Accordingly we, members of the People’s Council, representatives of the Jewish Community of Eretz-Israel and of the Zionist Movement, are here assembled on the day of the termination of the British Mandate over Eretz-Israel and, by virtue of our natural and historic right and on the strength of the resolution of the United Nations General Assembly, hereby declare the establishment of a Jewish state in Eretz-Israel, to be known as the State of Israel.

We declare that, with effect from the moment of the termination of the Mandate being tonight, the eve of Sabbath, the 6th Iyar, 5708 (15th May, 1948), until the establishment of the elected, regular authorities of the State in accordance with the Constitution which shall be adopted by the Elected Constituent Assembly not later than the 1st October 1948, the People’s Council shall act as a Provisional Council of State, and its executive organ, the People’s Administration, shall be the Provisional Government of the Jewish State, to be called “Israel.”

The State of Israel will be open for Jewish immigration and for the Ingathering of the Exiles; it will foster the development of the country for the benefit of all its inhabitants; it will be based on freedom, justice and peace as envisaged by the prophets of Israel; it will ensure complete equality of social and political rights to all its inhabitants irrespective of religion, race or sex; it will guarantee freedom of religion, conscience, language, education and culture; it will safeguard the Holy Places of all religions; and it will be faithful to the principles of the Charter of the United Nations.

The State of Israel is prepared to cooperate with the agencies and representatives of the United Nations in implementing the resolution of the General Assembly of the 29th November, 1947, and will take steps to bring about the economic union of the whole of Eretz-Israel.

We appeal to the United Nations to assist the Jewish people in the building-up of its State and to receive the State of Israel into the community of nations.

We appeal - in the very midst of the onslaught launched against us now for months - to the Arab inhabitants of the State of Israel to preserve peace and participate in the upbuilding of the State on the basis of full and equal citizenship and due representation in all its provisional and permanent institutions.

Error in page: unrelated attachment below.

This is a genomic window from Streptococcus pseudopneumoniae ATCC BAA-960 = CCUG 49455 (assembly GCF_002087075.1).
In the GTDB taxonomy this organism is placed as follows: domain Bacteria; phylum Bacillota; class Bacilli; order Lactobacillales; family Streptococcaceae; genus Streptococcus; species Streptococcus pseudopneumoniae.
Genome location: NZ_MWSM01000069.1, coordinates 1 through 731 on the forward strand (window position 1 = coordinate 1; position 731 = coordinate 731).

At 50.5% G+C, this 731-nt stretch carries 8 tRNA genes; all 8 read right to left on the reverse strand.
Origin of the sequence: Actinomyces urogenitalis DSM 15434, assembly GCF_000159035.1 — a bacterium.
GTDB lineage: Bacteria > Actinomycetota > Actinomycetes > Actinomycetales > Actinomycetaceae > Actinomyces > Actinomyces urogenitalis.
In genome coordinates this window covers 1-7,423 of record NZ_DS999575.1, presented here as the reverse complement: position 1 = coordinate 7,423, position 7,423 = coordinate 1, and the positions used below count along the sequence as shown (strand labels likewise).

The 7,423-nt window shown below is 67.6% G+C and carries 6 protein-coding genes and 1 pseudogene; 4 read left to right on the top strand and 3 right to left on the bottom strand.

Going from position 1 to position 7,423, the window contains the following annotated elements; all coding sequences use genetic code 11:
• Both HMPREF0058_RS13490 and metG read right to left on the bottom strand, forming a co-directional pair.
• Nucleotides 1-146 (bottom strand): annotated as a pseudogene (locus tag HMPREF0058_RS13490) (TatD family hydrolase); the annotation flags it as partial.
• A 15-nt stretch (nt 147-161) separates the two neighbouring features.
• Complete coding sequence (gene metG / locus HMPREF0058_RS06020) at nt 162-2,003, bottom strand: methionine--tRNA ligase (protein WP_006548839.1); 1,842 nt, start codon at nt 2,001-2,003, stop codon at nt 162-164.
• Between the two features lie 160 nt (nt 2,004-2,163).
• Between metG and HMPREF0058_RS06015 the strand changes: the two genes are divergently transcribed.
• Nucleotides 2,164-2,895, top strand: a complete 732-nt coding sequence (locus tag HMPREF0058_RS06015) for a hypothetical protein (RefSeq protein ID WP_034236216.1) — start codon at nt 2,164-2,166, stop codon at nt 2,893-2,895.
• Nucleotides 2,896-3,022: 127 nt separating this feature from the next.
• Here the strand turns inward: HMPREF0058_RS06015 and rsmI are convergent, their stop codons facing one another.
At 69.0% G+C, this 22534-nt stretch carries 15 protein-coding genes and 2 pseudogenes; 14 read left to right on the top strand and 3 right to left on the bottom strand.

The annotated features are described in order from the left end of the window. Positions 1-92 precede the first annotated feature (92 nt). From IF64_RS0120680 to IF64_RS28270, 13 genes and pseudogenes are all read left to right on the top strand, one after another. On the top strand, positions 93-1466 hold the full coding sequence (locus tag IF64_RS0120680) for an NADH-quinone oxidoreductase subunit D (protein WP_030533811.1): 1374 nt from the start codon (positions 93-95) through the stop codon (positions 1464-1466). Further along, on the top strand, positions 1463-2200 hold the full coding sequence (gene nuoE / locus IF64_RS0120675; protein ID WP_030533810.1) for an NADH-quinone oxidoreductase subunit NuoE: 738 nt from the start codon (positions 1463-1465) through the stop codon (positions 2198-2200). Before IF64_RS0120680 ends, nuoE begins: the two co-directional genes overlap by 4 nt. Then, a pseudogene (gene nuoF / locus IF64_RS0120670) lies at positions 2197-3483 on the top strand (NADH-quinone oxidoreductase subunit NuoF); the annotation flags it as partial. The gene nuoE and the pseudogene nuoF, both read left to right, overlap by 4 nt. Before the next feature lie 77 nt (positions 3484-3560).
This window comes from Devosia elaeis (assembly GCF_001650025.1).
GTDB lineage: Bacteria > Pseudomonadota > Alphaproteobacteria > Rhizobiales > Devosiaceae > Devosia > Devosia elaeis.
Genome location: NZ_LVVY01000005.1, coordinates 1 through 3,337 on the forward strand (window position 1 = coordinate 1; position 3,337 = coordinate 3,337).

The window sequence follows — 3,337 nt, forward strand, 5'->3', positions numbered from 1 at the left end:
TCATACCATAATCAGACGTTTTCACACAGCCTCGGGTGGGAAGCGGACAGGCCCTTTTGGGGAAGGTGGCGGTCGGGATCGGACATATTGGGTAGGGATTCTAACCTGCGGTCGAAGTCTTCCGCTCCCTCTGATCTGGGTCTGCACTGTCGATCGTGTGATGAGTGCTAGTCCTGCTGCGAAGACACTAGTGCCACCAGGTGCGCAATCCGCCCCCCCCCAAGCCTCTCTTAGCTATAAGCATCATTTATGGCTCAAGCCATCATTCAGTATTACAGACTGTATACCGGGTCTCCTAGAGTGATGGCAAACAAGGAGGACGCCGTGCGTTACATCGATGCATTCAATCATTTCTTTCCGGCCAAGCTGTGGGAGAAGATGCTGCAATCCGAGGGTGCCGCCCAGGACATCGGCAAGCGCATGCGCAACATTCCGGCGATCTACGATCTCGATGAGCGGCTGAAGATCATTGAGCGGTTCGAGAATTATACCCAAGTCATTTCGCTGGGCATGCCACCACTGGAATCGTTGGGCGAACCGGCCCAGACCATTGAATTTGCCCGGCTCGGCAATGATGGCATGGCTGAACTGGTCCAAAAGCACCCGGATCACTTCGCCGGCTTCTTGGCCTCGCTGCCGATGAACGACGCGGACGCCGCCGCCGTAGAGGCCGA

We extend our hand to all neighbouring states and their peoples in an offer of peace and good neighbourliness, and appeal to them to establish bonds of cooperation and mutual help with the sovereign Jewish people settled in its own land. The State of Israel is prepared to do its share in a common effort for the advancement of the entire Middle East.

We appeal to the Jewish people throughout the Diaspora to rally round the Jews of Eretz-Israel in the tasks of immigration and upbuilding and to stand by them in the great struggle for the realization of the age-old dream - the redemption of Israel.

Placing our trust in the Almighty, we affix our signatures to this proclamation at this session of the provisional Council of State, on the soil of the Homeland, in the city of Tel-Aviv, on this Sabbath eve, the 5th day of Iyar, 5708 (14th May, 1948).

David Ben-Gurion
Daniel Auster Mordekhai Bentov Yitzchak Ben Zvi Eliyahu Berligne Fritz Bernstein Rabbi Wolf Gold Meir Grabovsky Yitzchak Gruenbaum Dr. Abraham Granovsky Eliyahu Dobkin Meir Wilner-Kovner Zerach Wahrhaftig Herzl Vardi Rachel Cohen Rabbi Kalman Kahana Saadia Kobashi Rabbi Yitzchak Meir Levin Meir David Loewenstein Zvi Luria Golda Myerson Nachum Nir Zvi Segal Rabbi Yehuda Leib Hacohen Fishman David Zvi Pinkas Aharon Zisling Moshe Kolodny Eliezer Kaplan Abraham Katznelson Felix Rosenblueth David Remez Berl Repetur Mordekhai Shattner Ben Zion Sternberg Bekhor Shitreet Moshe Shapira Moshe Shertok